Vancouver Canucks: Always draft the best player available

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Takeaways from this

If this topic is depressing you, it should. This franchise has had opportunities to really bolster their lineup in the first round of the last four drafts and decided to eschew the BPA rule. Wouldn’t it be nice to have two more top six forwards in place of bad players? I’m not saying we would suddenly be a playoff team, but at least Brock Boeser could have some more support and not always be relied upon for offence.

Picking Jake Virtanen caused a ripple effect where Benning thought his prospects were ready or at the very least on the way, when they were not. He gave his scouts few picks to work with thanks to his strange attempt at “bridging the age-gap” and “accelerating development.”

Jim Benning didn’t even pick the best defenceman from the 2016 draft. Mikhail Sergachev and Charlie McAvoy are taking much larger strides in the NHL, and will be better than Juolevi. Adam Fox has played immensely well in the NCAA and I recommend you watch him at the World Juniors to see his skill on display. Juolevi will have mountains to climb to live up to his lofty draft position and that’s not fair to him. It is Benning’s fault to put him in a position like this, where the picks are few and the expectations are so high.

If Benning was so dead-set on a player, I truly wonder why he did not trade down. With a fifth or sixth overall pick, you could acquire another second-round pick and get the player you wanted. That would have helped add to the prospect pool.

There’s no doubt in my mind that the BPA was selected in the cases of Jared McCann, Brock Boeser and Elias Pettersson. Too bad McCann is succeeding with another team. It’s just odd why this was not followed in 2014 and 2016.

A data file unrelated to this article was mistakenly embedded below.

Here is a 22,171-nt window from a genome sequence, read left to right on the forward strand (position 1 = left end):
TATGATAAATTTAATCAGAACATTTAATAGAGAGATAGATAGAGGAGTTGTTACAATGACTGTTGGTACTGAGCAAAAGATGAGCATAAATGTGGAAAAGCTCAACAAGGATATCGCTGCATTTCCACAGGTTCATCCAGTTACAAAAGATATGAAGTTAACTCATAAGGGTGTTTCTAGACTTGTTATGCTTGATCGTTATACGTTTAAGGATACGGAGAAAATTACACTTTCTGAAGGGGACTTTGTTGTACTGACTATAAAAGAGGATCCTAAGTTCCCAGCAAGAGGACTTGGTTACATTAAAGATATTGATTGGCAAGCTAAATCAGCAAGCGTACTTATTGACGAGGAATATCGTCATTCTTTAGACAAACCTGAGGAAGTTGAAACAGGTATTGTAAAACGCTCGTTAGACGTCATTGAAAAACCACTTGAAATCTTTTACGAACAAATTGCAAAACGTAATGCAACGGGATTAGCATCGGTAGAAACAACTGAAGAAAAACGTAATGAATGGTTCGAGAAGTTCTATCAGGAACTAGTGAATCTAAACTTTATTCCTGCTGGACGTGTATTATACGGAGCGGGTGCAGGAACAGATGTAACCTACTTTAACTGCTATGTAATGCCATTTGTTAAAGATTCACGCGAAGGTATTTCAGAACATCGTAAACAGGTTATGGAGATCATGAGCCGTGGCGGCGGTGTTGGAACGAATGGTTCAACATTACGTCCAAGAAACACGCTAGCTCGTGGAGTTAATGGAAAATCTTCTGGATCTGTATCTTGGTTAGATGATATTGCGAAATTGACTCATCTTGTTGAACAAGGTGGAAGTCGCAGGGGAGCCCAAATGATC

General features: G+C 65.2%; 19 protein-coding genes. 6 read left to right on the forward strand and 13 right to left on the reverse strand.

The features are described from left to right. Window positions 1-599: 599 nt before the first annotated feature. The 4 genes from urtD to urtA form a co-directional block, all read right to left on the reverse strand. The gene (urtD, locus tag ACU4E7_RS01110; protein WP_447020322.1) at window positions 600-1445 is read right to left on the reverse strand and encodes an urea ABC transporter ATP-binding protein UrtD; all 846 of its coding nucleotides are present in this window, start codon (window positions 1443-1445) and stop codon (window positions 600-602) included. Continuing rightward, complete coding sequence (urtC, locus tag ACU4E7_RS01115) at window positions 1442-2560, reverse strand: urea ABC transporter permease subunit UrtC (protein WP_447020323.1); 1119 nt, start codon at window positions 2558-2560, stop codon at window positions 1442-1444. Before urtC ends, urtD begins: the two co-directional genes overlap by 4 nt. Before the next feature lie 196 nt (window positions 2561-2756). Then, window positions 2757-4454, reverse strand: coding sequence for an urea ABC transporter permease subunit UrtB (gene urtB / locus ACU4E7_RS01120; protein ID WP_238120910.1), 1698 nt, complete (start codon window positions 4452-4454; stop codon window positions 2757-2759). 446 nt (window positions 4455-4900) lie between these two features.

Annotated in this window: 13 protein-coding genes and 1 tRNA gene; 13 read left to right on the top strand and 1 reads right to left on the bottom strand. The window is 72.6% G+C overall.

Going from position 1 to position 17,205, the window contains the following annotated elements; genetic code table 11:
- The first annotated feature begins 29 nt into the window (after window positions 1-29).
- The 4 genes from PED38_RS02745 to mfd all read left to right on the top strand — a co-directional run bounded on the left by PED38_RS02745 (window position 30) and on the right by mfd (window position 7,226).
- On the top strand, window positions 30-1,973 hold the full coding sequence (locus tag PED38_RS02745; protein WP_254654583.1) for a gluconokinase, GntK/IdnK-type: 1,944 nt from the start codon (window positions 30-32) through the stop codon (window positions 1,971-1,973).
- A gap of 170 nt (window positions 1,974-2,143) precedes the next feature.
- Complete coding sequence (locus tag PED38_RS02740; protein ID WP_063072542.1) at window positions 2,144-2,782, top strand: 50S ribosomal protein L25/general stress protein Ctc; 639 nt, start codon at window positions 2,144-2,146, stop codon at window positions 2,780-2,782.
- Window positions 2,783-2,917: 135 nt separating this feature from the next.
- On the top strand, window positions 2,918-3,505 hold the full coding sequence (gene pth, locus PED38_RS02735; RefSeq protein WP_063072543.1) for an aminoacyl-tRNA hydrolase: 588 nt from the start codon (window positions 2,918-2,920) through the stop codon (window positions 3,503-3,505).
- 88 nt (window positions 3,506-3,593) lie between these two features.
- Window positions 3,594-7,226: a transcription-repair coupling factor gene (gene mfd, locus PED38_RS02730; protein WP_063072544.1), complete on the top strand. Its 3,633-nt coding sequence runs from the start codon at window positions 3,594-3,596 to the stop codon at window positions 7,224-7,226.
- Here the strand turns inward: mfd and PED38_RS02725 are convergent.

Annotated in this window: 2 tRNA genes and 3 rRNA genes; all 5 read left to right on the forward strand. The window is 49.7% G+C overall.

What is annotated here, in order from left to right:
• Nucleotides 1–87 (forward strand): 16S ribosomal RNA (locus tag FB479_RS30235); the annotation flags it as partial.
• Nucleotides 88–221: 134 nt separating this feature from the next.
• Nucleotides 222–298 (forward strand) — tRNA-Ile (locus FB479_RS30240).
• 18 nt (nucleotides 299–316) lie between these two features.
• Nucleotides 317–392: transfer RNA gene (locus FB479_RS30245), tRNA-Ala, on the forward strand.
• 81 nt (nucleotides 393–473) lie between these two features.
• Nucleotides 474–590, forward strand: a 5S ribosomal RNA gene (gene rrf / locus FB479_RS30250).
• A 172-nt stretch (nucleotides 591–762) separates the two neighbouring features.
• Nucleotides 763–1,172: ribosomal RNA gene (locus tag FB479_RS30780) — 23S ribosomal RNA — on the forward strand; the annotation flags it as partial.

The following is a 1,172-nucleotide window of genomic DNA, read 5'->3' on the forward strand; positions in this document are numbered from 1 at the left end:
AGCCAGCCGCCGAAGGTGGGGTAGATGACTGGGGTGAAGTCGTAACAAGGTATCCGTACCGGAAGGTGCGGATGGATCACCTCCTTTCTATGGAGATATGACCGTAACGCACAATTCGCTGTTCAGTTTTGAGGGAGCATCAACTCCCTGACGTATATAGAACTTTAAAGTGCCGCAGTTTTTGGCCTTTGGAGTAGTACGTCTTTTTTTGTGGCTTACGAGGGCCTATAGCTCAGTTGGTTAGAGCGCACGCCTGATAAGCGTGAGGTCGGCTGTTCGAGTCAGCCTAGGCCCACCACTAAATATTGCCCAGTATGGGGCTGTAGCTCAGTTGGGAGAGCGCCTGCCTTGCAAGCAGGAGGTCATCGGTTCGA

Trading for need instead of drafting for it

The reason I advocate picking the BPA is to collect an abundance of talent. You can always use this abundance to trade for something you don’t have. For example, the Nashville Predators boast one of the strongest defensive corps in the league, but always lacked that scoring touch to be a contender. They swapped Seth Jones for Ryan Johansen, who was instrumental in their cup run last year before his injury.

The Tampa Bay Lightning have done so well at the draft that they could afford to move Jonathan Drouin for Mikhail Sergachev. How was this possible? They had Brayden Point ready to take on Drouin’s role and he has flourished. That’s the kind of prospect depth teams should be striving for. It’s not just about the quality of prospects you possess, it is the quantity.

Next: Canucks Resolutions for 2018

The team that moves futures is willing to make that sacrifice because their team is competitive. Bad teams sacrifice their future for short-term gain and tend to fail. Just look at the Canucks since 2015. If a team is patient enough to collect picks, they want to make sure to not waste them. To do that, teams need to ALWAYS pick the best player available.